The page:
And that's the biggest problem with complaining about Napster, or guided one-to-one digital audio transmission in general. It's fruitless, regardless of the ethical questions Napster raises. Demanding royalties every time a song is reproduced or played in private simply isn't possible. Audio trading is here to stay; the genie is out of the bottle. Even if Napster gets shut down for good, we'll still have the next generation of MP3 search-and-collect mechanisms, like Gnutella (http://gnutella.wego.com), which works like Napster but is networked rather than centralized, which means it can no more be sued or shut down than the Internet itself. The facilitated trading of sound files is not a threat, or even a possibility that's open to debate -- it's now a fact of life. And those who think their livelihoods may be affected by it had better start thinking about how they can use this fact to their advantage.
This reality is not nearly as scary for record companies as it sounds. Users of file-trading programs can now hear any Pearl Jam song they want, without paying for it, as long as they're willing to put up with the hassle and the relatively murky audio. Does this mean that they now have no reason to buy a Pearl Jam CD? Absolutely not. They'll gladly shell out $17.98 -- not for the music but for an artifact, a nicely packaged product in a high-quality pressing with artwork and liner notes and, not incidentally, the implied promise that part of their money will go to the people responsible for it. A dozen new Pearl Jam songs downloaded as MP3s, converted to AIFF files, and burned onto a CD-R is not the same thing as a pirated, fully packaged copy of the artifact whose profit goes into somebody else's pocket.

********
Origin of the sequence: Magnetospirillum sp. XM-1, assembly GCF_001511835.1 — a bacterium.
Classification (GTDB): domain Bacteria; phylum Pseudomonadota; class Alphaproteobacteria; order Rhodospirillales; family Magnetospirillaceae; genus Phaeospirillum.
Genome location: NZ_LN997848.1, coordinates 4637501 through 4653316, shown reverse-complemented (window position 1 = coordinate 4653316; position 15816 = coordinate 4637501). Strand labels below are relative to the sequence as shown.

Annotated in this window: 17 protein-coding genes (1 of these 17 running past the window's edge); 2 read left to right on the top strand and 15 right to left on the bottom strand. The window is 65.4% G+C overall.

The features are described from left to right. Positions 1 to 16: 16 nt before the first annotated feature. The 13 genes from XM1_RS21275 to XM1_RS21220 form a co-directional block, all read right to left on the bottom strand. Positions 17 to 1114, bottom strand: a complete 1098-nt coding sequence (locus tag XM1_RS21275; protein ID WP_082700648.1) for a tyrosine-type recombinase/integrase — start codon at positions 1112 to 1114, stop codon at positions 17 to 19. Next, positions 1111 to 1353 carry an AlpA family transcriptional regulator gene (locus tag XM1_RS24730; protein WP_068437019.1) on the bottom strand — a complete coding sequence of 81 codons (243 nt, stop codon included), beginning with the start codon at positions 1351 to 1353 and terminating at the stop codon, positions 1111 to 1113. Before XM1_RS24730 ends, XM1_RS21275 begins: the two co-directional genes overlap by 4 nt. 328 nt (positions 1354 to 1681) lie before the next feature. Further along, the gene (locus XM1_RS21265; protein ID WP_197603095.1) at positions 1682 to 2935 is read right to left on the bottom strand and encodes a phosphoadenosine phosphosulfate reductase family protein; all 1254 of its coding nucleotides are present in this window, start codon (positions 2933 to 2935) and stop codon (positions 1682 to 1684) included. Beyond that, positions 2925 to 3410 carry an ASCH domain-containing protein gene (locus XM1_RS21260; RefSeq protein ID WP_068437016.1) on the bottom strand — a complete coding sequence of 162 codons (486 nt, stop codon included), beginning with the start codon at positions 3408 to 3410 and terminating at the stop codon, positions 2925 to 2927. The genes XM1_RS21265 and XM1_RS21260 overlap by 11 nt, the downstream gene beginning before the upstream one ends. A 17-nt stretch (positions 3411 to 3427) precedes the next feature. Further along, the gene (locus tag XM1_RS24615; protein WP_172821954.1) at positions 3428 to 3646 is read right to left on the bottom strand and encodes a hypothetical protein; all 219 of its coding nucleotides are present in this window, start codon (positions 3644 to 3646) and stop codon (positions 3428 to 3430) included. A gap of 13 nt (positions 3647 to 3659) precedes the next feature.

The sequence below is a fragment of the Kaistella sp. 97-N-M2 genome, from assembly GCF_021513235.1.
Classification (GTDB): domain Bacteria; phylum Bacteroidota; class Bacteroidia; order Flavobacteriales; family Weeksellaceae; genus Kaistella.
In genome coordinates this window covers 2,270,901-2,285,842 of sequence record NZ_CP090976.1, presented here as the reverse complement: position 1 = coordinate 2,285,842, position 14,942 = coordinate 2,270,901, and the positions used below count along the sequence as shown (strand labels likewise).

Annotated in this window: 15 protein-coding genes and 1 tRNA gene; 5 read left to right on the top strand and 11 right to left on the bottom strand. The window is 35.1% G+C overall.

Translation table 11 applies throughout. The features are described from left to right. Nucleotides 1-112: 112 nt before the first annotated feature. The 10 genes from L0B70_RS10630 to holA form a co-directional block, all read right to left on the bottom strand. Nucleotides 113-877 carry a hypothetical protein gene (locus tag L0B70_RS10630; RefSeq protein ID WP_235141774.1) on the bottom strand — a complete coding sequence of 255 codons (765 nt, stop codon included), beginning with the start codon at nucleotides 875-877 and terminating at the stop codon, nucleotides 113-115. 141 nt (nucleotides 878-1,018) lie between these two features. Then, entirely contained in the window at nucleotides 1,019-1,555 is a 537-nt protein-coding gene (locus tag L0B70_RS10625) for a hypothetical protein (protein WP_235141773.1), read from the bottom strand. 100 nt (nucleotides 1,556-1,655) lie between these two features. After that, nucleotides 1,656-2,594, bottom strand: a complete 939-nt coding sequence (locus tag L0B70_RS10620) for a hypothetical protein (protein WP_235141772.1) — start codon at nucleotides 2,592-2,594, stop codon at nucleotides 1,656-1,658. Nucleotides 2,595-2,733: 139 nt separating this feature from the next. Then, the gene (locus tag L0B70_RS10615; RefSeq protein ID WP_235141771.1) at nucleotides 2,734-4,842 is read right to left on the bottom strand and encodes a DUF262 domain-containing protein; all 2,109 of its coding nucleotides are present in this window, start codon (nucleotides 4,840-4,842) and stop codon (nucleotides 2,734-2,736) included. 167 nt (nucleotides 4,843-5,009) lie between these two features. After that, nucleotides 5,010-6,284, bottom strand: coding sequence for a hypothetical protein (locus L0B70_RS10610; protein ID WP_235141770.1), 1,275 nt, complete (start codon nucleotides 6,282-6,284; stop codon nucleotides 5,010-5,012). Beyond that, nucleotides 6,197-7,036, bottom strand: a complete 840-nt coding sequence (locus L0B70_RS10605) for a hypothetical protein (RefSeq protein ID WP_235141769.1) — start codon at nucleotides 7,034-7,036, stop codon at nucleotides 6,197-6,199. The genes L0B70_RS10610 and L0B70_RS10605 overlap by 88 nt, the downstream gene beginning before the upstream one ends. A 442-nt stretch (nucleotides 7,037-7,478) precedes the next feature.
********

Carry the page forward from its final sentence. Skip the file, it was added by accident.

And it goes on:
Two points about human nature vis-à-vis consumer culture are relevant here. The first is that people like getting stuff free. The second is that people like to shop. We like to spend our money on artifacts that are meaningful to us; we are more likely to trust and value something we've paid for. You can give away all the free crude versions of something you like, but make a nicely packaged commercial version available and people will still buy it, just to have the official thing. Software manufacturers know this; they distribute "light" but functional versions of their software free to get people into the habit of using it, then clean up on the official, enhanced versions. And other fields are starting to catch on. Virtually anyone who might be interested in Neal Stephenson's book In the Beginning Was the Command Line will have the capacity to download the whole thing for free from cryptonomicon.com. But it hasn't sold at all badly as a $10 paperback, with a binding and nice paper and good printing and an attractive cover design.
This is the impulse that record labels must appeal to now. It's certain that there will be some file traders whose main use for Napster or Gnutella is straight-up piracy; that's always been the case with home taping of records, though, and file trading has cut into that practice, too. (Remember that "Home Taping Is Killing Music" campaign from 15 or so years ago? Music somehow refused to die.) But it's equally certain that many people will use these programs as a shopping tool, a way of deciding where their CD-buying dollars are going to go, especially for music they can't hear on the radio or elsewhere. Being able to hear something before you buy it will make the market more efficient: things will be tougher for established artists coasting on subpar work, easier for relatively unknown artists in whose discs listeners would otherwise be reluctant to invest. How many artists would object to having a radio station play their song any time someone requested it? How is that different from being able to get a taped-off-the-radio-at-best-quality copy of the same song from Napster?